The Effect of Entrepreneurship Education on Business Students’ Intention of Developing their Enterprise: A Case Study of Makerere University
Kayizi, John Kiyaga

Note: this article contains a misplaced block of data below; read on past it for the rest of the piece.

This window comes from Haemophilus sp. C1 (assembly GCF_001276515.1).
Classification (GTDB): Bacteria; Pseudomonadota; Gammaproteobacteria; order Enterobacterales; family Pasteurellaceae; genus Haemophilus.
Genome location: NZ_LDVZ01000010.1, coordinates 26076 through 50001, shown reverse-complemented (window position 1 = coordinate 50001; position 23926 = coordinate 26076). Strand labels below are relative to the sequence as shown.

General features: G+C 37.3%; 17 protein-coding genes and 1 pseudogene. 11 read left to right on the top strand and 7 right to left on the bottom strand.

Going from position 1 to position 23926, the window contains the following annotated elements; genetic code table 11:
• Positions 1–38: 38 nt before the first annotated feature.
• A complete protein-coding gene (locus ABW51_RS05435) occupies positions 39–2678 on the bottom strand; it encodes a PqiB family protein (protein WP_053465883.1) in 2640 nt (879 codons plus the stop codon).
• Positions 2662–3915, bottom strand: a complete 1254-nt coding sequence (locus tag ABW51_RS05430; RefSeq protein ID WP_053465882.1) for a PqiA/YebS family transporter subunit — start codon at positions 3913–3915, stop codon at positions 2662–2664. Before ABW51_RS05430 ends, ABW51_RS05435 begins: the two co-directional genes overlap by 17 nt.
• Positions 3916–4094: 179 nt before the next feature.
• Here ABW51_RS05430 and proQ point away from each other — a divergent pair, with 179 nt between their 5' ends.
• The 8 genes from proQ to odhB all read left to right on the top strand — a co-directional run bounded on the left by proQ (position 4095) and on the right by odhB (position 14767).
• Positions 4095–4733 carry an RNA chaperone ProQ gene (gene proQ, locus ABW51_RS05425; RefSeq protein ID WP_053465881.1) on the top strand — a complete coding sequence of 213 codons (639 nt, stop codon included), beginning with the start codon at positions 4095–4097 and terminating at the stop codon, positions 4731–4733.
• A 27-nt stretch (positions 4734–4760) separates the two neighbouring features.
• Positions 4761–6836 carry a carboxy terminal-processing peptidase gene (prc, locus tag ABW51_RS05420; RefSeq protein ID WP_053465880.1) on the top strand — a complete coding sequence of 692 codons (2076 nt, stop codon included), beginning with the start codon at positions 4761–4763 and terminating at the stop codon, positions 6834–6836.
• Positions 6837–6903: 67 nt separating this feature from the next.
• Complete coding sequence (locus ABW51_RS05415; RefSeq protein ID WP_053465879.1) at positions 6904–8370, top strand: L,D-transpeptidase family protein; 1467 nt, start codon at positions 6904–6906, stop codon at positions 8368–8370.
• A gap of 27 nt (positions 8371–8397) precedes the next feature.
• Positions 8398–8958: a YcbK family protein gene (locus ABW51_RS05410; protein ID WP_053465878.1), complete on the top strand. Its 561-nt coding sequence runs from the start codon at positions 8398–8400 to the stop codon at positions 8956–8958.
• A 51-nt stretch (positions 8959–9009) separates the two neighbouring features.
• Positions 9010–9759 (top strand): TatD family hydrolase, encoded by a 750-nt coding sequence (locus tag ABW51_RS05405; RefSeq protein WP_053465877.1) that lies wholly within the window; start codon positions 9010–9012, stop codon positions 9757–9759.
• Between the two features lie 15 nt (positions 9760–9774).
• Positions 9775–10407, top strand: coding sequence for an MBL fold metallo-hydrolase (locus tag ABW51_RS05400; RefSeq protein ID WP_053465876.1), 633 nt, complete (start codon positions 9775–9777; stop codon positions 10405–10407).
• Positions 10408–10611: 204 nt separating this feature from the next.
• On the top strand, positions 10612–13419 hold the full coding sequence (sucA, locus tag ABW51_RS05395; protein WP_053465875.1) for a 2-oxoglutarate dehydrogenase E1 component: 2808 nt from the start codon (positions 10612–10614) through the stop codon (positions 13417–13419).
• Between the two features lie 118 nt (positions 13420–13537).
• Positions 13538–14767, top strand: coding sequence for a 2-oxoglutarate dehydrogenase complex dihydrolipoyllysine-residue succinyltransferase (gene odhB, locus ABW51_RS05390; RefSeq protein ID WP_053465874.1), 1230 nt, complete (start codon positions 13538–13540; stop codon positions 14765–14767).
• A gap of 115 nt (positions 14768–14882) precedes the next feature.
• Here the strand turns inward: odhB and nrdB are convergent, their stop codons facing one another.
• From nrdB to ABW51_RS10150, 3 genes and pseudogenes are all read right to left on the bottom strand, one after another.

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This study investigates the Effects of Entrepreneurship Education on Business Students’ Intention towards developing their enterprises, case study of Makerere University, Kampala specifically business students at the CoBAMS. The objectives of the study were to establish the relationship between teaching methodology and the Entrepreneurial intention of students, to investigate the relationship between business program of study and entrepreneurial intention of venture creation, to find out whether there is a relationship between the gender of the students and entrepreneurial intention, and to find out whether there is a relationship between obstacles to starting up a business and entrepreneurial intention. The study employed 107 respondents who were selected from three courses at CoBAMS which included BCOM, BBA, and BDEC. Data was collected using questionnaires and data analysis was done using SPSS and STATA. The hypotheses of this research were tested with a Pearson correlation test and a binary response regression model, to test for the significant effects of entrepreneurship education on business students’ intention and desire for venture creation in Uganda. The key findings revealed that the Obstacles to Venture Creation have a significantly positive relationship on the Students Intention to own their Enterprise, while Gender, Program of study and teaching methodology were found to have a negative relationship on Students’ intention to own their enterprise. Although entrepreneurship education has been introduced and promoted in many countries and at many institutions of tertiary education, little is known at this point about the effect of these courses. In particular, it is largely unknown how the courses impact students’ willingness to engage in entrepreneurial activity and what kind of learning processes are responsible for these effects. The entrepreneurial potential of university students and obstacles to venture creation are quite important for achieving an entrepreneurial society. The findings of this research support the positive correlation between entrepreneurship Intention and obstacles to intention. Thus policymakers need to concentrate on informing young people about innovation-driven types of entrepreneurship. To achieve this, policymakers need to understand that government initiatives will affect business formations only if these initiatives affect attitudes, entrepreneurial abilities, and subjective norms. Different designs of entrepreneurship education for example practical works, innovations and the education structure should also further be investigated and improved for efficiency, since entrepreneurship makes a critical contribution to the national income and the development of the country.